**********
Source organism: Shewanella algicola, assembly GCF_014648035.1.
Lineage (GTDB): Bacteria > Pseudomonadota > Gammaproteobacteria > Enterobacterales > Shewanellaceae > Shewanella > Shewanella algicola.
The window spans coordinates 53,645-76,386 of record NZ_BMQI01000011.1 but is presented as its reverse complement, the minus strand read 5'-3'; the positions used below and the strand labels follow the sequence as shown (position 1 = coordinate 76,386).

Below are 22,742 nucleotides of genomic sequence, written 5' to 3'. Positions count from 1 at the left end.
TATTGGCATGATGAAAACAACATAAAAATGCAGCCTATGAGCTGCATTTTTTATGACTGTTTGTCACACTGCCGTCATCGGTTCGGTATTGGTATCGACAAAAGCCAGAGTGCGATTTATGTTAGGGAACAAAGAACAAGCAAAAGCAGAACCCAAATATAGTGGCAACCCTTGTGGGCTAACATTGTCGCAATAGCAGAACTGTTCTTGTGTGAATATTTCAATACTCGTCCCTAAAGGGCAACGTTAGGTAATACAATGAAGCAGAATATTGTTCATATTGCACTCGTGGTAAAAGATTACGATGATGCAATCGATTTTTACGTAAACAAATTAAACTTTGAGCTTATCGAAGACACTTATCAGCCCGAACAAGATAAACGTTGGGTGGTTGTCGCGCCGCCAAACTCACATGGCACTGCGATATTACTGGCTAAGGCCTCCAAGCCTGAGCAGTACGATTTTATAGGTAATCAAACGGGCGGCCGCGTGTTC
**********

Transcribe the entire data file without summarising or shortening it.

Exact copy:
Source organism: Shewanella algicola, assembly GCF_014648035.1.
Lineage (GTDB): Bacteria > Pseudomonadota > Gammaproteobacteria > Enterobacterales > Shewanellaceae > Shewanella > Shewanella algicola.
The window spans coordinates 53,645-76,386 of record NZ_BMQI01000011.1 but is presented as its reverse complement, the minus strand read 5'-3'; the positions used below and the strand labels follow the sequence as shown (position 1 = coordinate 76,386).

Below are 22,742 nucleotides of genomic sequence, written 5' to 3'. Positions count from 1 at the left end.
TATTGGCATGATGAAAACAACATAAAAATGCAGCCTATGAGCTGCATTTTTTATGACTGTTTGTCACACTGCCGTCATCGGTTCGGTATTGGTATCGACAAAAGCCAGAGTGCGATTTATGTTAGGGAACAAAGAACAAGCAAAAGCAGAACCCAAATATAGTGGCAACCCTTGTGGGCTAACATTGTCGCAATAGCAGAACTGTTCTTGTGTGAATATTTCAATACTCGTCCCTAAAGGGCAACGTTAGGTAATACAATGAAGCAGAATATTGTTCATATTGCACTCGTGGTAAAAGATTACGATGATGCAATCGATTTTTACGTAAACAAATTAAACTTTGAGCTTATCGAAGACACTTATCAGCCCGAACAAGATAAACGTTGGGTGGTTGTCGCGCCGCCAAACTCACATGGCACTGCGATATTACTGGCTAAGGCCTCCAAGCCTGAGCAGTACGATTTTATAGGTAATCAAACGGGCGGCCGCGTGTTC